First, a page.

What is Madame Defarge's role in the story in A Tale of Two Cities?
My teacher has asked us to write a character analysis on the role of Madame Defarge in A Tale of Two Cities. I am very confused. Her role in the story is the wife of a wine shopkeeper and she keeps records of the victims through her knitting; however, I do not know how to dive into the topic and thesis. Please help and give me some ideas.
Of all Charles Dickens's works, A Tale of Two Cities has the least development of character, and Madame Defarge is no exception. While she does, indeed, act along with La Vengeance as symbolic of the revolutionaries, as a character, Madame Defarge is one of the great villains of Western literature. And, like many villains, Madame Defarge is a stock character. A sinister figure who responds only cryptically while menacingly knitting names into the death list, Madame Defarge has the proverbial "one-track mind": She is bent solely on revenge and uses the Revolution as a medium for her personal vendetta although she has said that there is nothing personal about her involvement in the revolution.
In Book the Third, Chapter XII, then, after her husband has witnessed the testimony of the prisoner of the Bastille, Dr. Manette, for whom he once was a servant, he asks his wife if Manette has not suffered enough. At this point Therese de Farge reveals her personal history to her husband,
"...that sister of the mortally wounded boy upon the ground was my sister, that husband was my sister's husband, that unborn child was their child, that brother was my brother, that father was my father, those dead are my dead, and that summons to answer for those things descend to me! Ask him is that so?"
"It is so," assented Defarge once more.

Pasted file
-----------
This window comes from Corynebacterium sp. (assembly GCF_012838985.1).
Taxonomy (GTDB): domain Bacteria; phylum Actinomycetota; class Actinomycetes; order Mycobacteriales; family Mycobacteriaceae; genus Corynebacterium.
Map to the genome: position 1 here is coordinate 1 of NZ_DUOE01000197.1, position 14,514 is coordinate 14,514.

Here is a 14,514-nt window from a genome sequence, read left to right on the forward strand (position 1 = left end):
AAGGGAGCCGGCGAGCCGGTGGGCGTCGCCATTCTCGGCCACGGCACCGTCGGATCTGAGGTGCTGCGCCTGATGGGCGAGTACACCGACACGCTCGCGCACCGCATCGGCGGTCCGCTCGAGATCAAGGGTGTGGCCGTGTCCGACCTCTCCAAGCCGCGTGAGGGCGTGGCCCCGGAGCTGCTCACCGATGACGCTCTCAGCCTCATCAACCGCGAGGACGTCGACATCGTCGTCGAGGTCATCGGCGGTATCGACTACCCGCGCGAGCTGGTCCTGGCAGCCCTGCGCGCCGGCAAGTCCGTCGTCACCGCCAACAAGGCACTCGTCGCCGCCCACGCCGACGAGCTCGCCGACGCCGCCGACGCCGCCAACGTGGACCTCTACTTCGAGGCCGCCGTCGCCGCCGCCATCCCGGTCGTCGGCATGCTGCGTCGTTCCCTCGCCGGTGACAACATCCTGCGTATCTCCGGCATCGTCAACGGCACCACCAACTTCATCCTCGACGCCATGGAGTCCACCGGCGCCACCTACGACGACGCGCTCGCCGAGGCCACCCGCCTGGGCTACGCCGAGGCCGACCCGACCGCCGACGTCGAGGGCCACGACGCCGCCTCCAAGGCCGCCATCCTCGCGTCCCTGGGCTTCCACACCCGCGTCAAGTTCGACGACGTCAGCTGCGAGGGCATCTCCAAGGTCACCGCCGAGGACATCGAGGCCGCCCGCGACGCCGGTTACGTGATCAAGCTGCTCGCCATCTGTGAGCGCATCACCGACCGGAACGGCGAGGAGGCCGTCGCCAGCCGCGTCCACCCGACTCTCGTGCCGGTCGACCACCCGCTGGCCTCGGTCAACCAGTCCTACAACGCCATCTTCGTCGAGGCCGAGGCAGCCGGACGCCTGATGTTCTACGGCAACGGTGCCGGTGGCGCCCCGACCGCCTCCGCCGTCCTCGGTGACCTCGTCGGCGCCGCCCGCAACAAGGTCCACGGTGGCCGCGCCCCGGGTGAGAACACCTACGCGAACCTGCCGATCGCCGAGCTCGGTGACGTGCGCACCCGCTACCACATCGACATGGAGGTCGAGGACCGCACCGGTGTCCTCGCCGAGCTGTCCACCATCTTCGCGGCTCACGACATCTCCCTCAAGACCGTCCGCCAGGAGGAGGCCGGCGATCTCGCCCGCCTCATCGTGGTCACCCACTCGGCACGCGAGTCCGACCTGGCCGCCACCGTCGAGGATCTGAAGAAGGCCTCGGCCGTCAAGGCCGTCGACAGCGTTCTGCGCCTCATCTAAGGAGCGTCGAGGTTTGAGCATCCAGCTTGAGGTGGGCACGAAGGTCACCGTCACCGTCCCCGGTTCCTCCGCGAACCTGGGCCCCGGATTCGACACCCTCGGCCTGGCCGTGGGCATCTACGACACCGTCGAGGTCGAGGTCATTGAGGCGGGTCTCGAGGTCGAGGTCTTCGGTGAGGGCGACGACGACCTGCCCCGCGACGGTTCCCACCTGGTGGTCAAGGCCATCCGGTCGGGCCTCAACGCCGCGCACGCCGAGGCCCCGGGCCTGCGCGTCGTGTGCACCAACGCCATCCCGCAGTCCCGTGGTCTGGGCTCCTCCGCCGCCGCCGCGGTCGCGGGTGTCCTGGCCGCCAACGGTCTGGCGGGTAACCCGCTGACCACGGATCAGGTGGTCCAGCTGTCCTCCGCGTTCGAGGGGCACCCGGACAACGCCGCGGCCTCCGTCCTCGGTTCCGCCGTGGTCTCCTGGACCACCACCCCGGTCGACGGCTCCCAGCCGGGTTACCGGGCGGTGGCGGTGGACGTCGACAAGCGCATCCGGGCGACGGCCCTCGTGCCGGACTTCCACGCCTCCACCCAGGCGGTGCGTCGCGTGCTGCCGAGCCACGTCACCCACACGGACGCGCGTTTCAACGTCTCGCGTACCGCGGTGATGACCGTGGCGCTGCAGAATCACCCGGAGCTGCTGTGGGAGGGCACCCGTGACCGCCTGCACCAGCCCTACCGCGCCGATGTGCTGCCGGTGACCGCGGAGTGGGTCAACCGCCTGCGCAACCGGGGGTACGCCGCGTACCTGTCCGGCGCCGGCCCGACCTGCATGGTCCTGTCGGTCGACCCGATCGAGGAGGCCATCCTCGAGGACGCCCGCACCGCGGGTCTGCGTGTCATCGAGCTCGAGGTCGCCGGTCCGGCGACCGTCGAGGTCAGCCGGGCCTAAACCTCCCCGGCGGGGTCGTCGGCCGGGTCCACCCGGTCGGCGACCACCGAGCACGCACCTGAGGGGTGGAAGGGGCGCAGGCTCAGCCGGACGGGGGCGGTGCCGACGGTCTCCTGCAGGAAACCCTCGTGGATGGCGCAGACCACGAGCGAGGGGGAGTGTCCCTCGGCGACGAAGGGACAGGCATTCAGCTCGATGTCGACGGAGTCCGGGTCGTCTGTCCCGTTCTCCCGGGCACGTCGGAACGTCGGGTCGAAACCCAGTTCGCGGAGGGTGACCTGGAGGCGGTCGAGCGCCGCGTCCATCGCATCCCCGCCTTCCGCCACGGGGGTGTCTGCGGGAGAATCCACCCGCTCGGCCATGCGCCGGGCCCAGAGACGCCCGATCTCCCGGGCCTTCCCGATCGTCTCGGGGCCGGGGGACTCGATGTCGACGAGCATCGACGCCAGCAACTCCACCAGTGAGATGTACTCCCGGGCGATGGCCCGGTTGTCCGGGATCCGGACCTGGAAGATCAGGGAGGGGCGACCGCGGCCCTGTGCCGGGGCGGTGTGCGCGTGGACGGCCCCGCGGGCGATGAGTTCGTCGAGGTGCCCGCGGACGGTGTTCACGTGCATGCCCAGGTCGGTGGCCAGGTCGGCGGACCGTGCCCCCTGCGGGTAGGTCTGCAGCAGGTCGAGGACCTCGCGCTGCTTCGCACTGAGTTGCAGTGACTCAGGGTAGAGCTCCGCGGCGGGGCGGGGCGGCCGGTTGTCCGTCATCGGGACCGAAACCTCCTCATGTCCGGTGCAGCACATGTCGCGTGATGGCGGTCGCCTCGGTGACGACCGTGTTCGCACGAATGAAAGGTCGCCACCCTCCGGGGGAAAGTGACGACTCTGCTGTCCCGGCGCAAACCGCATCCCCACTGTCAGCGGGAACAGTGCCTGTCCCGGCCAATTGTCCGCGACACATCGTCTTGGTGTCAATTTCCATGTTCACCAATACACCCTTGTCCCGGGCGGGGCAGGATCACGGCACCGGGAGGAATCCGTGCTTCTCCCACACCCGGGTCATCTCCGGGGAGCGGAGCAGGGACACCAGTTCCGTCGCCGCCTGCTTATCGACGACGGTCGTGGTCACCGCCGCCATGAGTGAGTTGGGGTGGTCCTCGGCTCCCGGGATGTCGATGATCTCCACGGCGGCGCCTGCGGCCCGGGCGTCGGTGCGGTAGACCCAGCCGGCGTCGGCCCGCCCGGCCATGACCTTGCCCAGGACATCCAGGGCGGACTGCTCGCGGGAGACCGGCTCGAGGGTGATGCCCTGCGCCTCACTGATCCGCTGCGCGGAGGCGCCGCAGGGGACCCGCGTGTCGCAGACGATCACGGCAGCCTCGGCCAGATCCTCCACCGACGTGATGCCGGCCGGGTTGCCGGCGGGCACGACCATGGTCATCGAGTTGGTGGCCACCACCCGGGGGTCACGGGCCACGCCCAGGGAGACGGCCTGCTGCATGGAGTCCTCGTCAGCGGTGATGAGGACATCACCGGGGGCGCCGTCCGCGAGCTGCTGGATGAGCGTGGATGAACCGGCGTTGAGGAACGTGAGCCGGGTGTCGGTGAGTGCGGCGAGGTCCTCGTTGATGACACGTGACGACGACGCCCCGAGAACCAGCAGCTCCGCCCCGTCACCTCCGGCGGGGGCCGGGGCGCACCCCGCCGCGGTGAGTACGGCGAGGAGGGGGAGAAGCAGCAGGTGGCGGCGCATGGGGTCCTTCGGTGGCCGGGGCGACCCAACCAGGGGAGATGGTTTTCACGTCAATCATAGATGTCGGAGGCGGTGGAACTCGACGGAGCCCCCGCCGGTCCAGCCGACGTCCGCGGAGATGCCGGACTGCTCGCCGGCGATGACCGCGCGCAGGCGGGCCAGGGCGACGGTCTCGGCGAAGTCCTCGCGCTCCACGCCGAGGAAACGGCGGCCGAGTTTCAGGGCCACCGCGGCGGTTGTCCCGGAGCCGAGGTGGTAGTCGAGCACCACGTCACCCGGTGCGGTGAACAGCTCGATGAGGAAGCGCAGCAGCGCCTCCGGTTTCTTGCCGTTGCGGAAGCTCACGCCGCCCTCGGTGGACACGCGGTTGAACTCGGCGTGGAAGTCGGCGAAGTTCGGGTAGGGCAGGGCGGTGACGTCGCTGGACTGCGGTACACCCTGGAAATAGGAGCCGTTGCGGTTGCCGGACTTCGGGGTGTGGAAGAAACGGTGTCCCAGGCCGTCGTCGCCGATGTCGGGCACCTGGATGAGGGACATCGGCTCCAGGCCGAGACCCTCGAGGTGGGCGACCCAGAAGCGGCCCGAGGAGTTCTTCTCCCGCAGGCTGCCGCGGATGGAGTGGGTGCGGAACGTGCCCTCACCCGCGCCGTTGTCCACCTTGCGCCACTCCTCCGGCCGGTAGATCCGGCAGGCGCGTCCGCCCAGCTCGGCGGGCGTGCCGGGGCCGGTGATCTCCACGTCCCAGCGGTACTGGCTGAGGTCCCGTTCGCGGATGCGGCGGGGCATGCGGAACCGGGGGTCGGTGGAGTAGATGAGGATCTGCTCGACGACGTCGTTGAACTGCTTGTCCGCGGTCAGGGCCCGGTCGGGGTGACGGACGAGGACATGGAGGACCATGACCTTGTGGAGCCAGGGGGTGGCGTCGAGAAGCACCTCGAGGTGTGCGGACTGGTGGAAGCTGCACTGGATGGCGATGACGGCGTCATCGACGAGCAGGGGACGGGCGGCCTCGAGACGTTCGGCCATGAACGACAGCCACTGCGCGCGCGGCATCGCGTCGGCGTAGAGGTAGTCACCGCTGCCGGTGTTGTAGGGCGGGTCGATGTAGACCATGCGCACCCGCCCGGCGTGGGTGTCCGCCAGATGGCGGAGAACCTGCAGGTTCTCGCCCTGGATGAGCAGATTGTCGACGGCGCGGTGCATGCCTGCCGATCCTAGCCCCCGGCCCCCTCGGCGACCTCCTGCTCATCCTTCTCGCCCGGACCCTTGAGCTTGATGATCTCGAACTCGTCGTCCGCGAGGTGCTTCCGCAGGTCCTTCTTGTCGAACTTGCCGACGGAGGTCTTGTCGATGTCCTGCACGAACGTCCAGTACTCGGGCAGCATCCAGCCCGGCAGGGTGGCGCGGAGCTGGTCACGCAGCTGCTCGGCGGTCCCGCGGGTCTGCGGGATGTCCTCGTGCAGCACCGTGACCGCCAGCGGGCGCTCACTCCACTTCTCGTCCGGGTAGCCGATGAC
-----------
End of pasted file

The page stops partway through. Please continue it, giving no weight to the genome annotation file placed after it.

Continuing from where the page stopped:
"Then tell Wind and Fire where to stop."
Madame de Farge is a terrible force of fate, the "Avenging Angel" in her deadly wrath. For, she has lived with the sole purpose of wreaking her revenge upon the Evremonde family.
Madame Defarge’s role in the story is as a symbol of the destructive power of holding a grudge.
You are correct that Madame Defarge’s role as a character is to serve as the wine shopkeeper’s wife and the keeper the names in her knitting. However, this practical function in the story also serves a higher purpose for the story thematically. Over the years, Madame Defarge has been nursing more than her knitting—she has been nursing a grudge.
There was a character about Madame Defarge, from which one might have predicated that she did not often make mistakes against herself in any of the reckonings over which she presided. (Book 1; Ch. 5)
Madame Defarge has a history. She did not get involved in the revolution by accident. In fact, her association with the Manettes is not an accident. Notice that she is introduced in Book 1, in the story’s exposition. She’s an important character. She is part of recalling Dr. Manette to life. She is actually part of his back story. Her sister was raped by the Marquis St. Evremonde. This is the incident that Dr. Manette was called to.
The symbolism of Madame Defarge’s knitting is not to be discounted. She represents the entire rebellion, and not just her own grudge but the careful planning that went into every step. A rebellion does not happen overnight. With each name she knitted, she was one step closer. Symbolically, the rebellion was planned.
It was additionally disconcerting to have madame knitting all the way there in a public conveyance… to have madame in the crowd in the afternoon, still with her knitting in her hands as the crowd waited to see the carriage of the King and Queen. (Book 2, Ch 15)
Madame Defarge’s symbolic value to the story contributes to the themes of revenge, greed, and the destructive nature of passion. Madame Defarge has not had an easy life. She is single-minded and focused on one goal. She is herself a symbol of the rebellion, and of a long-festering grudge.
Although Madame Defarge functions in the plot by being the center of the rebellion, giving the Jaques a place to hang out and collude, and storing names in her knitting, and recalling Dr. Manette to life, she also contributes to the latter end of the plot when the Darnay-Manette clan returns to France, and she even targets Lucy and Charles’s little daughter. This is a demonstration of how her desire for vengeance runs so deep that it has clouded her judgement. Thus Madame Defarge functions both practical and symbolic roles in the novel.
Here is a short video about the characters and their relationships: